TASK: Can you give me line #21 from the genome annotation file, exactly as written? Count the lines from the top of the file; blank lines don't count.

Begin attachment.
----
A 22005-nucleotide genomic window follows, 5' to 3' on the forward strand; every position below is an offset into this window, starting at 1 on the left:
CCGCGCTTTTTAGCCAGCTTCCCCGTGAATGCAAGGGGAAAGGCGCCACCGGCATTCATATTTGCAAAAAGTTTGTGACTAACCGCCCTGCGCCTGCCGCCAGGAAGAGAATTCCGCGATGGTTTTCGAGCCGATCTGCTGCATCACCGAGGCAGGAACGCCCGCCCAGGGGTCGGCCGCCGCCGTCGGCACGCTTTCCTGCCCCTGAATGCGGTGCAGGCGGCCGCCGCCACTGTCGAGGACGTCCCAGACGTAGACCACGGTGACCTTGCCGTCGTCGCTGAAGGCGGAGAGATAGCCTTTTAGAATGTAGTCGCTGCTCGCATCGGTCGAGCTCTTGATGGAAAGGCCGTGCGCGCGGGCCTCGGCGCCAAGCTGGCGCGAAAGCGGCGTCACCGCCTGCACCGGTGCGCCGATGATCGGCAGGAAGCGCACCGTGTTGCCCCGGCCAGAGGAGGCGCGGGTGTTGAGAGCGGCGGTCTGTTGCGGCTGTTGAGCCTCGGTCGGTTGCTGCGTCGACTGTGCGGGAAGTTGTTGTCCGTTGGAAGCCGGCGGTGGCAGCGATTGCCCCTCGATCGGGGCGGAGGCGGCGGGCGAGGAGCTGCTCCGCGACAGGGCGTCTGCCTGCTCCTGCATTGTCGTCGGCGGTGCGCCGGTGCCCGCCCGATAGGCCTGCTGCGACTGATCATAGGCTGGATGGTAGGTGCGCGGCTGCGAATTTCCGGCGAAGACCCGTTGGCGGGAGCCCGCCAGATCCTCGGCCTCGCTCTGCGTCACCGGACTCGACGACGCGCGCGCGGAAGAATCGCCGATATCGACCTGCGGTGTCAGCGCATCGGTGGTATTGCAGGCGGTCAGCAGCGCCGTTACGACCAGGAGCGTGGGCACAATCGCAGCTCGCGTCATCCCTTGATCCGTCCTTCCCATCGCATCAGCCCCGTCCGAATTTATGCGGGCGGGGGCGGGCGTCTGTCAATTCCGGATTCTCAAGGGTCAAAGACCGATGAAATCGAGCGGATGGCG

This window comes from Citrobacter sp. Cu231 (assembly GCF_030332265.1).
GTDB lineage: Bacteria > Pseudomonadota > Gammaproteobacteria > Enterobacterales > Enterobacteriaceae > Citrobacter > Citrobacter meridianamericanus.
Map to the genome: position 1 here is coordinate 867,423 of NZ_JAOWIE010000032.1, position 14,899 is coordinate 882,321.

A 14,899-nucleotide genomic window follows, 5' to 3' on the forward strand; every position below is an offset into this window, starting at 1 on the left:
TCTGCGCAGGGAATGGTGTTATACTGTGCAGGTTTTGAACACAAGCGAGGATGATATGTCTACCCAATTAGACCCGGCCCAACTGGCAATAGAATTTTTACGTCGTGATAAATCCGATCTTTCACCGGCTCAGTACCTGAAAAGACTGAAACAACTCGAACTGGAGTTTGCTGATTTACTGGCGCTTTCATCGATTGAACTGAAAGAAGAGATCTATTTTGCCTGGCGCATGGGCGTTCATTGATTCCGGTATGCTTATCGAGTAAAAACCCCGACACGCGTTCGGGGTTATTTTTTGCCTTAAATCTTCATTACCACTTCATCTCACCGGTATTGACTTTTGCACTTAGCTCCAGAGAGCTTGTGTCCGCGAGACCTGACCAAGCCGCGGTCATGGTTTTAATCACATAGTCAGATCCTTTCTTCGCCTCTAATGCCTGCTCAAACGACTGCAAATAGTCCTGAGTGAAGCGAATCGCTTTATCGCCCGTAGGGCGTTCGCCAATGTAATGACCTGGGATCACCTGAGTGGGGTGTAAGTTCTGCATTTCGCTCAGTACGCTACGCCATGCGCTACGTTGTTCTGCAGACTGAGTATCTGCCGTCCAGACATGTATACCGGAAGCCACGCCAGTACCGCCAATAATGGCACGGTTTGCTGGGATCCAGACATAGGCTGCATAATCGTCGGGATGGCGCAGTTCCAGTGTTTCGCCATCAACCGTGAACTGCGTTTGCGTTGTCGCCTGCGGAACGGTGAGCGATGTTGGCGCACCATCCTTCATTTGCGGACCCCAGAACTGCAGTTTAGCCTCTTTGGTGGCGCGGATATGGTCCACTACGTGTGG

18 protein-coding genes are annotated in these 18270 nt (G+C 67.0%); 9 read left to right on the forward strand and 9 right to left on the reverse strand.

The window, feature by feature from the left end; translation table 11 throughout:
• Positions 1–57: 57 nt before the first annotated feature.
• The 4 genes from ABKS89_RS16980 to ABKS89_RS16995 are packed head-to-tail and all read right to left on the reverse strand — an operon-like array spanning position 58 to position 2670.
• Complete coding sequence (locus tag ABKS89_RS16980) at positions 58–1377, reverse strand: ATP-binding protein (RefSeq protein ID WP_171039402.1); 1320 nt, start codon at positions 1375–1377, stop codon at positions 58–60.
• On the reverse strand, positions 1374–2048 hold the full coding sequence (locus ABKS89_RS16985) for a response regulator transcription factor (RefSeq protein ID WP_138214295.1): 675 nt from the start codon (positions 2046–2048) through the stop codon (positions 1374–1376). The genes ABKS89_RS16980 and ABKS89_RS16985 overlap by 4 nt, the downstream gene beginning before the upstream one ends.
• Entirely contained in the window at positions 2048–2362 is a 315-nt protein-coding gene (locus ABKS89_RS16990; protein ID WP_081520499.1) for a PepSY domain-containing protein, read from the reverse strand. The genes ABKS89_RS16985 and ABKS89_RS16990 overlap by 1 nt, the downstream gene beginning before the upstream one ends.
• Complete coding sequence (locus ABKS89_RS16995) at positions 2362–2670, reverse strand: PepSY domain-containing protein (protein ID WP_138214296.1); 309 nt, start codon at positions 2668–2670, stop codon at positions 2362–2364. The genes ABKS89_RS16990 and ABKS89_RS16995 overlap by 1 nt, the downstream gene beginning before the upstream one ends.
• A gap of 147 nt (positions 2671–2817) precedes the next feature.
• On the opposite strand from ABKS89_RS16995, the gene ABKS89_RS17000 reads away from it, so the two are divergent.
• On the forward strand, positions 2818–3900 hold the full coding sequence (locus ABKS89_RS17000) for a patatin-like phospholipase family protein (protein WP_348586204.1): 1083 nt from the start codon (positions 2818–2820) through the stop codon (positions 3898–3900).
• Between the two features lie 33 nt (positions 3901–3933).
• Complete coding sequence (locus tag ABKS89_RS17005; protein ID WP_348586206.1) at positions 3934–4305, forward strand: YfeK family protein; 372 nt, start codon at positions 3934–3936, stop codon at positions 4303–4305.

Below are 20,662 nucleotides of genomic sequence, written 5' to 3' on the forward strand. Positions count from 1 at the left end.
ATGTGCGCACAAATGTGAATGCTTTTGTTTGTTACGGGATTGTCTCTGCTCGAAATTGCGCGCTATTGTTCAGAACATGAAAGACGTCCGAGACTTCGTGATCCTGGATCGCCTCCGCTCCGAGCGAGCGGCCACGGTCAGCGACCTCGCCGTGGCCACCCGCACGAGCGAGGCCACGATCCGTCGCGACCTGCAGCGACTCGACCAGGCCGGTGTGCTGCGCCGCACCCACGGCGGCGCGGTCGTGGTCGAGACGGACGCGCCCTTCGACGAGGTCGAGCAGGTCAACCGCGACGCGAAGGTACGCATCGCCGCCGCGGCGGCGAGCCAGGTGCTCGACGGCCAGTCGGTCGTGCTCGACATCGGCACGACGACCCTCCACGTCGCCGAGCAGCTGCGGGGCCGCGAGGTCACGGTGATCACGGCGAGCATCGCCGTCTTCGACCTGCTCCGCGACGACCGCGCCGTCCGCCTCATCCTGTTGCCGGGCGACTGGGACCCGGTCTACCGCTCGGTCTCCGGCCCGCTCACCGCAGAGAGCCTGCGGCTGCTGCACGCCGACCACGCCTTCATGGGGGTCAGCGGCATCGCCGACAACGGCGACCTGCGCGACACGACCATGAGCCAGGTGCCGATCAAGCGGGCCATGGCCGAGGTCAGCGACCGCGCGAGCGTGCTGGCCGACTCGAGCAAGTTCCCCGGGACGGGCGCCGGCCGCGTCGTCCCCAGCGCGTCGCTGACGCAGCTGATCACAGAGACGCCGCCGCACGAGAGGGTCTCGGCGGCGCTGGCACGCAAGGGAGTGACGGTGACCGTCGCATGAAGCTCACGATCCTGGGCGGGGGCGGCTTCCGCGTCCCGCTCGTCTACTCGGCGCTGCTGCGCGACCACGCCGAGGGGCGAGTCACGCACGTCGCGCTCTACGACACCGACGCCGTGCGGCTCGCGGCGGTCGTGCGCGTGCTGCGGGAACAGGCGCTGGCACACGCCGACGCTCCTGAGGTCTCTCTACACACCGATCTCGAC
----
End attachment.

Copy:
Below are 20,662 nucleotides of genomic sequence, written 5' to 3' on the forward strand. Positions count from 1 at the left end.